The Nurse at Home with Her Kids Who Wants to Be Back on the Frontlines: 'Helping Others Is What I'm Meant to Do'

PEOPLE's Voices from the Coronavirus Crisis will share firsthand accounts of the people facing unique challenges during a global pandemic

Courtesy Kristyn Nufrio
Photo: Courtesy Kristyn Nufrio

Kristyn Nufrio works as a nurse across four offices in a New Jersey primary care practice. Because this time of year tends to be slower as flu season comes to an end, Nufrio, 33, and her colleagues typically will bring in as many patients as possible for annual wellness checks. That all changed when COVID-19 began rapidly spreading around the Somerset and Middlesex County areas. With healthy patients avoiding in-person appointments and limited supplies to test those who were ill, Nufrio worked in the offices until the practice started closing down some of their sites. Knowing that some of her colleagues needed to work more than she did, Nufrio offered her hours to them while she stayed home to care for her two children. Here, Nufrio talks about the difficult transition from being a working professional to a stay-at-home mom — and why she wishes she could be back on the frontlines.

I’ve been home now for the past week. When we started closing up offices, I offered my hours to people who might need them more than I do. Because my kids aren’t in daycare, I was needed more at home than at work. I figured I’d give up my hours to somebody who might need them to pay their bills [and] it helps my husband out, too, because he’s trying to work from home.

I’m kind of on standby, so if they need me, they’ll let me know when to come in for a shift. But I’m definitely appreciating my job more and more, the more time I spend at home.

It’s tough because as a nurse, I almost feel — I don’t want to say helpless, but being a stay-at-home mom was not my plan in life. It’s hard for me to be at home. I’m feeling a sense of loss of identity. It’s definitely been a very tough transition. I give a lot of credit to the people who do it regularly. I feel like I transitioned better into all of the COVID stuff at work then I have to the stay-at-home mom role.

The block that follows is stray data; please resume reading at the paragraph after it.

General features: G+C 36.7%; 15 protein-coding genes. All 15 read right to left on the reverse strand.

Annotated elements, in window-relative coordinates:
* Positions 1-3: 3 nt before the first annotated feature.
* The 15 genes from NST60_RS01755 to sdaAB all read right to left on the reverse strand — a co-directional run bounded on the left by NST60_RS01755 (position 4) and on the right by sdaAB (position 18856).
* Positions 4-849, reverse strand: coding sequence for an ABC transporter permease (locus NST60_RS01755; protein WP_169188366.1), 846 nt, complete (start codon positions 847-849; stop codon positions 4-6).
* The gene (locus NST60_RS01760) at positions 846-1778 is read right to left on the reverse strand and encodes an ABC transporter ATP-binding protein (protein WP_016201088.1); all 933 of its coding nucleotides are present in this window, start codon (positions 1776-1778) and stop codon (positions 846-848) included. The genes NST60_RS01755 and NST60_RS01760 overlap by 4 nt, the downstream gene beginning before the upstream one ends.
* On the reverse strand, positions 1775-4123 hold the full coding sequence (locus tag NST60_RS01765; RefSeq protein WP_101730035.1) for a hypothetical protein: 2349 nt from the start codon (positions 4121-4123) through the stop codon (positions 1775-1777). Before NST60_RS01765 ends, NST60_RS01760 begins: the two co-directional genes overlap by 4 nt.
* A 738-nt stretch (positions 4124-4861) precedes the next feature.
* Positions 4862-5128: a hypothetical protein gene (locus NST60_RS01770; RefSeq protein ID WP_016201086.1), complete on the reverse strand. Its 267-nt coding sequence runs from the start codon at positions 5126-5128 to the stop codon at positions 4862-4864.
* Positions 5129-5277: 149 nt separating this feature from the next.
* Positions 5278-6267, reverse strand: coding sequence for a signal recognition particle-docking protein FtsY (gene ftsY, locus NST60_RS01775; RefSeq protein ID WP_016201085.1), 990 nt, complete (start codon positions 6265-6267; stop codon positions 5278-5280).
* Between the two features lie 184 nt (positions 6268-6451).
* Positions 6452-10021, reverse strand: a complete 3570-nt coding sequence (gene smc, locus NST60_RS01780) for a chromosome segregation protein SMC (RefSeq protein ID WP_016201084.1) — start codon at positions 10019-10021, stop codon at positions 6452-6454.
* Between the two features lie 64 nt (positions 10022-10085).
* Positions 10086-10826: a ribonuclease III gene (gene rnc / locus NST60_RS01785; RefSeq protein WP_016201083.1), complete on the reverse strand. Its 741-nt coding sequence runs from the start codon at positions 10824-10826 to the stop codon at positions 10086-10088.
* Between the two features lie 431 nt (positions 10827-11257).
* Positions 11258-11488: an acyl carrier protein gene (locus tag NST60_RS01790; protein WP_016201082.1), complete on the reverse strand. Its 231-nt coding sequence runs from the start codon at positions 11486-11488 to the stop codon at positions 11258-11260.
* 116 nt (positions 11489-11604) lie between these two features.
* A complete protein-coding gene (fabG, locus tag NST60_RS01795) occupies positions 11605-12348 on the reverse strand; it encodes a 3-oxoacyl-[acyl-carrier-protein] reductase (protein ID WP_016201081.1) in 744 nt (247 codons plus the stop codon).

I’m one of the lucky people who loves their job. I feel like I should be doing more. That’s part of being a nurse — it’s something that’s ingrained in you. There’s a certain type of personality for people who go into nursing and I feel like [helping others] is what I’m meant to do. So it’s tough to now be sitting here and waiting for them to text me.

I’m seeing all these posts of my friends putting up pictures and talking about their patients and I’m here wearing my pajamas from yesterday. It’s one of those things that makes me feel like I’m kind of failing at my career. I just miss it.

Kristyn Nufrio, nurse at a New Jersey pediatrician
Kristyn Nufrio. Courtesy Kristyn Nufrio

At the same time, I’m thankful to be home because at least I know I’m safe. Going into the office, it is very stressful. I work in primary care so my experience was a lot different than everybody who works in a hospital.

Typically, if somebody comes in for a normal appointment, they would be up at the front desk interacting with the receptionist. The medical assistant would bring them back. The doctor or nurse practitioner would go in and see them and then if they needed a nebulizer or anything like that, the nurse would go in and administer those medications. At any point in time, there could be five or six people in the room or that you’re interacting with per visit. But when we have a patient who we think potentially could have COVID, that number goes down to just the provider. We had to revamp all of our protocols.